Theater shooting trial tries to look in shooter’s mind

Judge Carlos A. Samour Jr., top right, presides over the opening of the trial of Colorado theater shooter James Holmes, far left, Monday in Centennial, Colo.  Associated Press
Judge Carlos A. Samour Jr., top right, presides over the opening of the trial of Colorado theater shooter James Holmes, far left, Monday in Centennial, Colo.
Associated Press

By Sadie Gurman
Associated Press

CENTENNIAL, Colo. — Two versions of the unstable mind of James Holmes were presented to a jury Monday as lawyers revealed many more details about his conversion from a promising grad student to a gunman capable of opening fire on hundreds of unsuspecting moviegoers at a “Batman” premiere.

The lead prosecutor displayed an image of the theater door on a TV screen as he told of a sinister but sane killer who methodically carried out the 2012 mass murder to make himself feel good and be remembered.

“Through this door is horror. Through this door are bullets, blood, brains and bodies. Through this door, one guy who thought as if he had lost his career, lost his love life, lost his purpose, came to execute a plan,” said District Attorney George Brauchler, standing before a scale model of the theater.

“He tried to murder a theater full of people to make himself feel better and because he thought it would increase his self-worth.”

Brauchler said two previously secret court-ordered psychiatric exams found Holmes to be sane.

Public Defender Daniel King countered that Holmes suffers from schizophrenia, a diagnosis confirmed by 20 doctors.

Jurors must decide whether Holmes was able to know right from wrong when he slipped into the theater, unleashed tear gas and killed 12 people and wounded 70. He’s charged with first-degree murder, attempted murder, an explosives offense and committing an act of violence for the mayhem he caused on July 20, 2012.

Holmes has pleaded not guilty by reason of insanity. His defense hopes jurors will agree and have him indefinitely committed to a mental institution. Under Colorado law, prosecutors must prove Holmes was sane in order to have him executed or spend the rest of his life in prison.

“Mental illness can sure sound like an excuse, but in this case, it’s not,” King said. “There will be no doubt in your minds that by the end of this trial, Mr. Holmes is severely mentally ill.”

Holmes sat quietly, harnessed to the floor by a cable that ran through his pants leg as the lawyers described his emotional rise and fall.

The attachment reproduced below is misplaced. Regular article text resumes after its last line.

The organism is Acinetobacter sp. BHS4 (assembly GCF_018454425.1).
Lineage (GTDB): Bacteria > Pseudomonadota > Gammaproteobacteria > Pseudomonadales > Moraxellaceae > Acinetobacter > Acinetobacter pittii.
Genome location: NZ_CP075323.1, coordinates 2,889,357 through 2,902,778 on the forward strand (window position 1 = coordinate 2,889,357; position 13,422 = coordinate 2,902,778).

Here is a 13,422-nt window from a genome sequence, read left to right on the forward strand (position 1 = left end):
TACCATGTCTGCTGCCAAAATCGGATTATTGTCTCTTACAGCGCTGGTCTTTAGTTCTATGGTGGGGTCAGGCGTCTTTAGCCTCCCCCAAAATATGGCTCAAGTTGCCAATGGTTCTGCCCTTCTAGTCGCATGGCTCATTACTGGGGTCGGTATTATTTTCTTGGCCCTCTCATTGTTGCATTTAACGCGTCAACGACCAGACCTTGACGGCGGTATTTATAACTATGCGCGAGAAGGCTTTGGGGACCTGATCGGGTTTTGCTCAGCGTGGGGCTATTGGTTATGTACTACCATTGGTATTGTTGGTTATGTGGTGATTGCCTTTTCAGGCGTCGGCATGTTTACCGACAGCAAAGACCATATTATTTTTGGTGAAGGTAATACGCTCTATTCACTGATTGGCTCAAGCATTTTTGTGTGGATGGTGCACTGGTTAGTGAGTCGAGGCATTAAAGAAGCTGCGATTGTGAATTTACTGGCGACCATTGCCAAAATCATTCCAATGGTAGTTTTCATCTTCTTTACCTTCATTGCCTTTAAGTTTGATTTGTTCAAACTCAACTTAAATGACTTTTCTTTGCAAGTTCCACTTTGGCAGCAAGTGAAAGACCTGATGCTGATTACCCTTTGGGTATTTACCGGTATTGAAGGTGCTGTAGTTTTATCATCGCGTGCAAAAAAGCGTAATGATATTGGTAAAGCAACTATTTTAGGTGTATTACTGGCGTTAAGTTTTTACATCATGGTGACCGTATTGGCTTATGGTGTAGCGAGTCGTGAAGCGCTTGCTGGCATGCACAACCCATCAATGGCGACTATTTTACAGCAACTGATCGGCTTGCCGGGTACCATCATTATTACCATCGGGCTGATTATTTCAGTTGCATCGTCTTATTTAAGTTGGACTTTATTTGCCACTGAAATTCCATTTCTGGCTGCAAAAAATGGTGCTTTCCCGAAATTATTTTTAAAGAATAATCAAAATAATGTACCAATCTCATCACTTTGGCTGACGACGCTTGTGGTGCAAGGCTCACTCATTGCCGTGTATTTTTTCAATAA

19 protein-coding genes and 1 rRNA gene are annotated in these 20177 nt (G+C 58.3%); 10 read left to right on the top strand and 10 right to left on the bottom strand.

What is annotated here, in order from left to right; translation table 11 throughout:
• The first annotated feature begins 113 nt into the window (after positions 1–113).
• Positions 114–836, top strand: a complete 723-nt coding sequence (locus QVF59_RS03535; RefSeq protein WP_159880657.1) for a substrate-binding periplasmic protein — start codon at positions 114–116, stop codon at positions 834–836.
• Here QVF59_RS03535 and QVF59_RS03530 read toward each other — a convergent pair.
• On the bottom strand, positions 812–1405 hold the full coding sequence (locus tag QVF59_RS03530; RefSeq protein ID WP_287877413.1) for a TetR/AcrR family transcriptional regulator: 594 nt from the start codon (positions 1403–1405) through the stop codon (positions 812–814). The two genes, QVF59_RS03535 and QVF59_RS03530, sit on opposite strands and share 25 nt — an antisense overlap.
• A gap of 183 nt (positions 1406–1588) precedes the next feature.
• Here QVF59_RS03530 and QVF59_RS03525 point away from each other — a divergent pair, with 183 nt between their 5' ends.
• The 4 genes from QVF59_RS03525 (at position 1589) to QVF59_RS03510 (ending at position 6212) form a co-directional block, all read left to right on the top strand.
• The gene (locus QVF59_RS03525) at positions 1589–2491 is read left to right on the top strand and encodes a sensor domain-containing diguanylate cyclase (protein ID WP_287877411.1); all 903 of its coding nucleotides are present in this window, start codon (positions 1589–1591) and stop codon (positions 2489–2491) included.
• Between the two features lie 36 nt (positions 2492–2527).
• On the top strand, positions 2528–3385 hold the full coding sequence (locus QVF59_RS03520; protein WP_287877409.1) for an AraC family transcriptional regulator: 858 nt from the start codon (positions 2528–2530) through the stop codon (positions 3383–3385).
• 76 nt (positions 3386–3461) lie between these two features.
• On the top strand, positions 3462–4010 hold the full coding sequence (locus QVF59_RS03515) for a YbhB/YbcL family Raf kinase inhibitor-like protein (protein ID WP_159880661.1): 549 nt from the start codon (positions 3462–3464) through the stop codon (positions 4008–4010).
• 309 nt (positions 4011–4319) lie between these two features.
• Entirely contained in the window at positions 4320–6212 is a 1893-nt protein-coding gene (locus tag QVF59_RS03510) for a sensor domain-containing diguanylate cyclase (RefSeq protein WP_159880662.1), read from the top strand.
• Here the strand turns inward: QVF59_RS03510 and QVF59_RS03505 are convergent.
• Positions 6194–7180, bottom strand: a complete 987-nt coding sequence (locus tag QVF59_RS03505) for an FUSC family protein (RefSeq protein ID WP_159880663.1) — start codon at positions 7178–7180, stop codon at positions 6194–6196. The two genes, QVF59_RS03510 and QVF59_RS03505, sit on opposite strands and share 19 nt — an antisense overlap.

Defense attorneys said mental illness ran through both sides of Holmes’ family, including an aunt with schizophrenic affective disorder. Holmes attempted suicide at age 11, had “intrusive thoughts” in high school, and his mental illness “revved up” in his 20s, his attorney Katherine Spengler said. By grad school, his “psychosis bloomed,” King said.

By the months before the shootings, Holmes was the throes of psychosis, suffering delusions that took hold of his mind and commanded him to kill. He somehow thought slaughtering people would set things right, and was so sick afterward that he licked the wall of his jail cell, his defense said.

King and Spengler referred to the seemingly delusional rants in a journal Holmes mailed to his therapist just before the shootings as proof that he had lost his mind.

Brauchler pointed instead to emails Holmes sent his parents, where he seemed to communicate rationally and downplay his emotional decline.

All the while, Holmes was buying an arsenal of weapons, ammunition, tear gas, explosive chemicals, body armor and remote control detonators, and going to a remote shooting range to practice what he described to an ex-girlfriend as his “evil plan,” the prosecutor said.

Just a few hours into a trial expected to last four months, it became clear that prosecutors will try to prove Holmes had no excuse, and miss no opportunity to remind jurors of the lives he ended or ruined.

Holmes’ victims included two active-duty servicemen, a single mom, a man celebrating his 27th birthday, and an aspiring broadcaster who had survived a mall shooting in Toronto, and a 6-year-old girl whose pregnant mother lost her baby and was paralyzed.

“Boom!” Brauchler said as he showed pictures of the victims and the weapons Holmes used to kill them on a TV screen. “Boom!” he repeated, describing in detail how bullets pierced organs and destroyed limbs.

“Four-hundred people came into a boxlike theater to be entertained, and one person came to slaughter them,” the prosecutor said. Many more people would have died, but a magazine on his AR-15 assault rifle jammed, leaving 218 bullets unfired, Brauchler said.

Defense attorneys said there’s no need to spend months describing such horrors; they acknowledge Holmes was the killer. His state of mind is what’s in dispute.

To prove beyond a reasonable doubt that he was “NOT insane,” Judge Carlos A. Samour Jr., told the jury, the state must show he had “a culpable state of mind.” If Holmes acted with deliberation and intent — willfully taking actions that he knew would kill people — then even if he had mental problems, he should be found guilty of murder, the judge said.

Insanity defenses are successful in only 25 percent of felony trials nationally, even less so in homicides. Most mass shooters are killed by police, kill themselves or plead guilty. A review of 160 mass shootings found killers went to trial 74 times, and just three were found insane, according to Grant Duwe, a Minnesota corrections official who wrote the book “Mass Murder in the United States: A History.”

The defense hopes to add Holmes to that very short list.